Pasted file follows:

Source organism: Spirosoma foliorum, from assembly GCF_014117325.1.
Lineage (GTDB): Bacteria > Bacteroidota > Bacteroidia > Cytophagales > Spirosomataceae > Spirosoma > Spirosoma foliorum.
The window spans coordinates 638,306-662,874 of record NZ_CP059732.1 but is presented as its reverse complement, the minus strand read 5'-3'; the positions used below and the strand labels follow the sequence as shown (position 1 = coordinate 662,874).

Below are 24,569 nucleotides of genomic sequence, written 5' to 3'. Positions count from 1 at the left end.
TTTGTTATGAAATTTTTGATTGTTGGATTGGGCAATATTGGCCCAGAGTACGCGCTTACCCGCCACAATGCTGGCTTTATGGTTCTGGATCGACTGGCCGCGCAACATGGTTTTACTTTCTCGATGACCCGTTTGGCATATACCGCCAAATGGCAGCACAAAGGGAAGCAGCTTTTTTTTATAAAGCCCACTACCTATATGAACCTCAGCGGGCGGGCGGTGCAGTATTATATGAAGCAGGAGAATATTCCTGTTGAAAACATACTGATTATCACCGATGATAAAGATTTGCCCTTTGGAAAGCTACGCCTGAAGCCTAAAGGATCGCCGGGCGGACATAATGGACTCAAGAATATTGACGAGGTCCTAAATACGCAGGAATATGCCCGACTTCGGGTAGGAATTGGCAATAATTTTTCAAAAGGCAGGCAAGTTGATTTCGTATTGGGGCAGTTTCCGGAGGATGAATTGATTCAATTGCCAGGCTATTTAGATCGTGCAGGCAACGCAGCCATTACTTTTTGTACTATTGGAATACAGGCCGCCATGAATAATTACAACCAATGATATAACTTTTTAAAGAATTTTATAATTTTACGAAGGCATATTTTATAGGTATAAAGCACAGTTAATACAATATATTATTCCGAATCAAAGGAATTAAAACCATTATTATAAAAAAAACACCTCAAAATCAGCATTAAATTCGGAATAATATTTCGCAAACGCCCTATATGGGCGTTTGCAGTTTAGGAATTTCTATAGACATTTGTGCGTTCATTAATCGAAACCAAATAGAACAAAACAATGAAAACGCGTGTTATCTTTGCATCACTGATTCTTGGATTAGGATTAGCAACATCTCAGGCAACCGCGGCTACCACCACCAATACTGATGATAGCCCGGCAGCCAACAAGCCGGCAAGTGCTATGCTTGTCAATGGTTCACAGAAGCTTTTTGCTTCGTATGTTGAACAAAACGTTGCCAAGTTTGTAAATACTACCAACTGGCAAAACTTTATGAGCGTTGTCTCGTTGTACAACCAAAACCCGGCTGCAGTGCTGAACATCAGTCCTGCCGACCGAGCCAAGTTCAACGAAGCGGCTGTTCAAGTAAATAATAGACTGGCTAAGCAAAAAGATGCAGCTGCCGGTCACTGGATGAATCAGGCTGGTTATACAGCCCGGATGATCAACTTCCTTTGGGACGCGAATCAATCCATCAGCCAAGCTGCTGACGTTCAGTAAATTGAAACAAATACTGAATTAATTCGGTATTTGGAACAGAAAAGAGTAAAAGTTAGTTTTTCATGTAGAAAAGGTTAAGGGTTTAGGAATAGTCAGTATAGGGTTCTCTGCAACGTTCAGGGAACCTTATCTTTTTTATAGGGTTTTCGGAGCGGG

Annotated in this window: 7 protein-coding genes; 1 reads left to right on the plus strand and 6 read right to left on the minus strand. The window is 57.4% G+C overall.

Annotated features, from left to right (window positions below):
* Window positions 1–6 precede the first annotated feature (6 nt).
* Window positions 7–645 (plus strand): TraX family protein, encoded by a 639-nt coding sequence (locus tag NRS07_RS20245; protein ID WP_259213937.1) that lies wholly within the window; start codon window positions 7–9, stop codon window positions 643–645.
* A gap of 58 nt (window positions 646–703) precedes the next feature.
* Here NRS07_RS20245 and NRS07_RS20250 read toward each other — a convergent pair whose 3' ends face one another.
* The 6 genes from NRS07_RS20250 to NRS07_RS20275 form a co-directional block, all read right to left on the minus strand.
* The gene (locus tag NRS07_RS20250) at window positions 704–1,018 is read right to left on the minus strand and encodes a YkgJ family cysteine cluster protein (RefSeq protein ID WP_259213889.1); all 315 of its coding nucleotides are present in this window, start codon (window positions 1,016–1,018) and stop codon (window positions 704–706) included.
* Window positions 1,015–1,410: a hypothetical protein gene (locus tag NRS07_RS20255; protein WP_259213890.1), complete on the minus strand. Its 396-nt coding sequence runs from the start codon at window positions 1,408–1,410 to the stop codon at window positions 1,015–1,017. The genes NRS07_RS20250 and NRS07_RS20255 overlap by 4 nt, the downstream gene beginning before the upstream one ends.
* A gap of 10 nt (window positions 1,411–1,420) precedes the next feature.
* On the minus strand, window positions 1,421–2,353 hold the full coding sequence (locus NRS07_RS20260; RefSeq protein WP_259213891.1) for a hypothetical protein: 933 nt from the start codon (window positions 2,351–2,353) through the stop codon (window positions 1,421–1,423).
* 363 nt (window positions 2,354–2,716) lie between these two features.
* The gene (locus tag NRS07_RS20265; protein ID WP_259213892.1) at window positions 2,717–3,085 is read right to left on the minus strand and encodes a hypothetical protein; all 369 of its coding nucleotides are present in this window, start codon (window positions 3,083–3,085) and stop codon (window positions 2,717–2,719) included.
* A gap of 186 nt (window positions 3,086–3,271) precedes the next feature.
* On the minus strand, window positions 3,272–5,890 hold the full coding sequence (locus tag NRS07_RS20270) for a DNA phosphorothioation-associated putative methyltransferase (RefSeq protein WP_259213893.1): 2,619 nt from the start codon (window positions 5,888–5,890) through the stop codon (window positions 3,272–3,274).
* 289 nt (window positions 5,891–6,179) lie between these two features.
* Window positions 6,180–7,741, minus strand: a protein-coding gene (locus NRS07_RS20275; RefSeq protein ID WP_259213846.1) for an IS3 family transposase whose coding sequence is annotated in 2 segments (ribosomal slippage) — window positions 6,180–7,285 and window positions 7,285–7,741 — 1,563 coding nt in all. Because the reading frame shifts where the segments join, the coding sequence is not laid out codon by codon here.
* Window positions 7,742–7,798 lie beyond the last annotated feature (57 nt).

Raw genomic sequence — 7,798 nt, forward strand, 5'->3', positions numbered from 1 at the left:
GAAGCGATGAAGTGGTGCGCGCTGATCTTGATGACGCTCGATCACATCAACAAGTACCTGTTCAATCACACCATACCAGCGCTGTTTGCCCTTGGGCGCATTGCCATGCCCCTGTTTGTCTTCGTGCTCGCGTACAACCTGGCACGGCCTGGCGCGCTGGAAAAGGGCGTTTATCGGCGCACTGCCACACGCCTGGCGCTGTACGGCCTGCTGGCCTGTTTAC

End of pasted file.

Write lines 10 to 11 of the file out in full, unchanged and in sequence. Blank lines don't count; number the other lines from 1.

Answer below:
* A gap of 58 nt (window positions 646–703) precedes the next feature.
* Here NRS07_RS20245 and NRS07_RS20250 read toward each other — a convergent pair whose 3' ends face one another.